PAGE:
We have used some snapTo in Java (JTS) but only when got a Topology Exceptions from the JTS in Java doing it like below. The polygonSnapRounder was code I got from Martian Davis some years a go. But one problem with this coding is that it makes the code more complicated and you may also cover up for bugs that are real or introduce new bugs.


try {

result = bigPolygon.intersects(areaToRemove);

} catch (com.vividsolutions.jts.geom.TopologyException e2) {

bigPolygon = snapRoundIntersecton(bigPolygon,areaToRemove, snapPM);

}


public static Geometry snapRoundIntersecton(Geometry a, Geometry b, PrecisionModel snapPM) {


Geometry aFix = PolygonSnapRounder.snapRound(a, snapPM);


Geometry bFix = PolygonSnapRounder.snapRound(b, snapPM);


return aFix.intersection(bFix);


}


So my point is that changing input data or to handle Topology exceptions is not an easy task and it's no guarantee for avoiding all problems as far as I can understand. This is one of the reasons that I started to look into Postgis the Topology work by Sandro Santilli.


Lars  




Fra: postgis-users <[hidden email]> på vegne av Willy-Bas Loos <[hidden email]>
Sendt: 14. september 2016 12:52
Til: PostGIS Users Discussion
Emne: Re: [postgis-users] fuzzy tolerance
 
On Wed, Sep 14, 2016 at 11:27 AM, Stefan Keller <[hidden email]> wrote:
There is at least SnapToGrid:
# select ST_SnapToGrid((ST_DumpPoints(mypoly.geom)).geom, 0.1) from mypoly;

:Stefan

Hm, i considered that before, but now i can't say why i discarded the thought.
One thing is that the unit for snaptogrid is degrees for WGS84, so for world data that would pose a problem: you're not using a uniform grid to snap to.
But in other coordinate systems, and if the algorithm is fast enough, one could use this in a trigger and always store geometries snapped to a 10cm grid. That would be precise enough for our data.
It is easy to understand what is happening too, so that is an advantage.
BTW i tested and saw that it's not necessary to dump the points, you can snap the whole polygon.

Any words of warning about using a trigger and storing the data on a 10 cm grid like i suggest?

Cheers,


--
Willy-Bas Loos

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Re: fuzzy tolerance

Lars Aksel Opsahl-2
In reply to this post by Willy-Bas Loos-3

Hi again


I did a simple test with ST_SnapToGrid(geo, 0.001) on a real dataset that based on farm property border in Norway and intersection of this dataset http://www.skogoglandskap.no/en/subjects/ar5_land_resource_map/subject_view .


The result was almost 100.000 invalid polygons of 2.6 millions polygons.

I have added SQL below so you can check the way I have used the postgis functions.


The server I tested on has this configuration

postgis_full_version | POSTGIS="2.2.2 r14797" GEOS="3.5.0-CAPI-1.9.0 r4084" PROJ="Rel. 4.8.0, 6 March 2012" GDAL="GDAL 1.9.2, released 2012/10/08" LIBXML="2.7.6" LIBJSON="0.11" TOPOLOGY RASTER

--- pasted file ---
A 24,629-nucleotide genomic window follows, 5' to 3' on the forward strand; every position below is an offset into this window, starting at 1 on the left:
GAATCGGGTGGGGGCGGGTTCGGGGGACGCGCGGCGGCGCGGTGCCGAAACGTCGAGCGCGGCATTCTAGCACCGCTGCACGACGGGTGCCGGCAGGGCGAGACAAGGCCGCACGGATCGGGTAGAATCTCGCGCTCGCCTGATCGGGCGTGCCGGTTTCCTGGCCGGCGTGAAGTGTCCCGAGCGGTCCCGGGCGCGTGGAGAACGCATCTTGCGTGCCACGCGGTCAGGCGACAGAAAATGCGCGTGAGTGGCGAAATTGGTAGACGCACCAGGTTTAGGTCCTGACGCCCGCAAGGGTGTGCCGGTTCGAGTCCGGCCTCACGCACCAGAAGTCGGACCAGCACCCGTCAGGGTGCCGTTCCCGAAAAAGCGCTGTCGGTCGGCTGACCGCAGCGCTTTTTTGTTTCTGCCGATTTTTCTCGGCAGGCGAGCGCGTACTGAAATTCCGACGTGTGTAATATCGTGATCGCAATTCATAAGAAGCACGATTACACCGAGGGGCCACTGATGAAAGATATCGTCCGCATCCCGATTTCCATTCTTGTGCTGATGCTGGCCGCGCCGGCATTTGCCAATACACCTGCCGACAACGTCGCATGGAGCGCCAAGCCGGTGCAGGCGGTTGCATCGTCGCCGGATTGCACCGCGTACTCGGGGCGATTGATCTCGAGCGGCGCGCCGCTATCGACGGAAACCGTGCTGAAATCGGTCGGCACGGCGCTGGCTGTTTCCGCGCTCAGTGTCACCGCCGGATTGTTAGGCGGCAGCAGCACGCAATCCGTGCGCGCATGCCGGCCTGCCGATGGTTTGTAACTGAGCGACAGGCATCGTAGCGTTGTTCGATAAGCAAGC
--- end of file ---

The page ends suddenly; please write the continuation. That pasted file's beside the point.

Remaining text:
First i convert the data to meter and check that it was valid then I did a st_snaptogrid and then I count who is valid who is not.


select count(*) as valid_rows from (

select ST_isValid(org_geo), ST_area(org_geo), ST_isValid(snap_geo), ST_area(snap_geo) 

from (Select geo as org_geo , ST_SnapToGrid(geo, 0.001) as snap_geo from (

select ST_transform(geo,25835) as geo from gaard_ar5_7kl_16_12_2012_flate

) as t1

) as t2 where st_isvalid( org_geo) and st_isvalid( snap_geo) 

) as t3;


valid_rows 

------------

    2648499

(1 row)



select count(*) as invalid_rows from (

select ST_isValid(org_geo), ST_area(org_geo), ST_isValid(snap_geo), ST_area(snap_geo) 

from ( Select geo as org_geo , ST_SnapToGrid(geo, 0.001) as snap_geo from (

select ST_transform(geo,25835) as geo from gaard_ar5_7kl_16_12_2012_flate

) as t1

) as t2 where st_isvalid( org_geo) and st_isvalid( snap_geo) = false

) as t3;


invalid_rows 

--------------

        94308

(1 row)



select ST_isValid(org_geo), ST_area(org_geo), ST_isValid(snap_geo), ST_area(snap_geo), ST_isSimple(snap_geo) 

from ( Select geo as org_geo , ST_SnapToGrid(geo, 0.001) as snap_geo from (

select ST_transform(geo,25835) as geo from gaard_ar5_7kl_16_12_2012_flate

) as t1

) as t2 where st_isvalid( org_geo) and st_isvalid( snap_geo) = false

limit 5;

NOTICE:  Self-intersection at or near point -712380.76390491705 6752484.312060223

NOTICE:  Self-intersection at or near point -712380.76390491705 6752484.312060223

NOTICE:  Self-intersection at or near point -693336.00845633878 6760997.9791273763

NOTICE:  Self-intersection at or near point -693336.00845633878 6760997.9791273763

NOTICE:  Self-intersection at or near point -685803.05900000001 6761659.9010000005

NOTICE:  Self-intersection at or near point -685803.05900000001 6761659.9010000005

NOTICE:  Self-intersection at or near point -686975.27643165435 6761818.4071217496

NOTICE:  Self-intersection at or near point -686975.27643165435 6761818.4071217496

NOTICE:  Self-intersection at or near point -685793.5384688942 6761692.5602394082

NOTICE:  Self-intersection at or near point -685793.5384688942 6761692.5602394082